Splayed leg in three week old? - new questions

Discussion in 'Raising Baby Chicks' started by purewellspring, Feb 15, 2013.

  1. purewellspring

    purewellspring Out Of The Brooder

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    Nov 5, 2012
    I have three week old banties in the brooder right now. I noticed this morning that my smallest chick was really wobbling around, moving slowly, struggling to walk, etc. So I took her out and checked her, seemed fine, put her back in and kept watching, and thought maybe she had splayed legs (she was definitely struggling to get and keep her legs under her, and on a smooth surface like the table her legs were completely spread apart). So I've got her bandaged with a bandaid get up so she can walk but her legs are close together (from somewhere online...I had to get my mom to look it up since DH had the computer at work!). She's also isolated in her own little box under the lamp, with some food and water. She looked really poorly this afternoon, but in the last couple of hours has seemed to perk up. She's not really walking, but she's sleeping in a normal position now, as opposed to lolled over on her side. And she did eat when I refreshed her food.

    Could this be something other than splayed leg that I need to be aware of? Some sort of chick illness that manifests itself like this? Is this really old to develop splayed leg? Like I said, she's by far the smallest chick in the brooder, probably half the size of a couple of the chicks in with her. But she's always been on the same bedding as everyone else (wood chips), and hasn't been noticeably struggling until today.

    Thanks!
     
  2. Michael Apple

    Michael Apple Overrun With Chickens

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    Take a look at this site:
    http://www.feathersite.com/Poultry/BRKRaisingChicks.html
    You are taking the right course. I don't know what your bandage on the legs look like though. The runts often get pushed away from feed and picked on. Keep the chick at the proper temperature, feed a good quality starter feed, and use some vitamins-electrolytes in the water no more than 3 days a week. You may see improvement as chicks supplemented with vitamins have an improved structure. If you put a small stuffed animal in the space with her, she may not feel so alone.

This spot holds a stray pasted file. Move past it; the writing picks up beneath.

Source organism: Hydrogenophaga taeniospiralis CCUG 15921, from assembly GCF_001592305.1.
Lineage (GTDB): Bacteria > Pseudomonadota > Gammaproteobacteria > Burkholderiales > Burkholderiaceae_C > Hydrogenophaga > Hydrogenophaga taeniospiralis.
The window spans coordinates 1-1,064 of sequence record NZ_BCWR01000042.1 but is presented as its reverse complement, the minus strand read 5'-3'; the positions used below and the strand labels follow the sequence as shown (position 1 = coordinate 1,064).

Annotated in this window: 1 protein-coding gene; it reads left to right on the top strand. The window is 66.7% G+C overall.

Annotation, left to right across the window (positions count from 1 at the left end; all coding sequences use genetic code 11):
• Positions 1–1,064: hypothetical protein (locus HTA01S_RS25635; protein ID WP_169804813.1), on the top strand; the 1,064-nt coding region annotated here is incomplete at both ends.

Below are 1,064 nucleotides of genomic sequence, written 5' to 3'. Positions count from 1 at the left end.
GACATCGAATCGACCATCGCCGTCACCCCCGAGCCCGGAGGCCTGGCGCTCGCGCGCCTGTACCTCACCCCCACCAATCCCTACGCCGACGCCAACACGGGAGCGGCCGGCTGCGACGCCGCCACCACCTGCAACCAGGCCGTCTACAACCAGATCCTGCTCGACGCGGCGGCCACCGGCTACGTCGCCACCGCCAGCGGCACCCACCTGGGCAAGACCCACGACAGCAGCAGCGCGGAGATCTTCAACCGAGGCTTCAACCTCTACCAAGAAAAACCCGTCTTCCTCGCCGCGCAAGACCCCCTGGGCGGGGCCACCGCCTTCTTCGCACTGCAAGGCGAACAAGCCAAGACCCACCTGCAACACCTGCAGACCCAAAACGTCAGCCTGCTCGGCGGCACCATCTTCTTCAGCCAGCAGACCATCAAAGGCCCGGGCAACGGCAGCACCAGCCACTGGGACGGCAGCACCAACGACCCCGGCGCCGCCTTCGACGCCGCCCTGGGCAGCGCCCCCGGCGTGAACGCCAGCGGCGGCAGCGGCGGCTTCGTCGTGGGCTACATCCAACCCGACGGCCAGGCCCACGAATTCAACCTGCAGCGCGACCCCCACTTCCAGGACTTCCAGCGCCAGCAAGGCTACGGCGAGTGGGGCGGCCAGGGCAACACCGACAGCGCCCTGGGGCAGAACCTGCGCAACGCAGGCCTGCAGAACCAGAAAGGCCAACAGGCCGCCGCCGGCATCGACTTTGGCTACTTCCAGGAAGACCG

3. purewellspring

    purewellspring Out Of The Brooder

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    Nov 5, 2012
    Thank you! What sort of vitamin-electrolyte would you recommend? My chicks have been on a homemade feed mix recipe from this website, with ACV and garlic in their water since hatching...They've all grown well and thrived, except this one, and I'd hate for them to be suffering from something that I could easily correct. Should I change the feed, or can I find a vitamin-electrolyte supplement that will supply whatever she's missing?
     
  4. Michael Apple

    Michael Apple Overrun With Chickens

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    Mar 6, 2008
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    Most feed stores carry water dispersable powders in a packet. Sav-A-Chick, Vitamins-Electrolytes Plus are few brands out there. I don't know what your feed recipe consists of, but protein,vitamin, and mineral content should be at the proper levels.

    For example, the amount of riboflavin needed by a chick will depend on the age. The first two weeks of life, research has shown a level of 300-350 micrograms per 100 grams of feed is needed, and decreases 100 micrograms per 100 grams of feed after 2 months of age. When fed a constant amount, chicks needed approximately 290 micrograms per 100 grams of feed in order to attain a normal weight at 8 weeks of age. Less riboflavin is needed to prevent curled-toe paralysis than for growth.

    This is why I prefer to leave the ingredient levels to scientifically formulated feed experts. Even then, there are good quality feed rations and bad quality ones. The ingredients from which nutrients are derived will give you an indication to the quality. Also, the levels of nutrients. The protein level should be high the first 6 weeks which is why I prefer a 22% starter/grower. Certain amino acids are important whereas others can be synthesized by the chick. Chicks grow fast. Let me suggest a book with a wealth of information on the subject of feeding poultry. It is called Feeding Poultry by G.F. Heuser.
     
    Last edited: Feb 16, 2013

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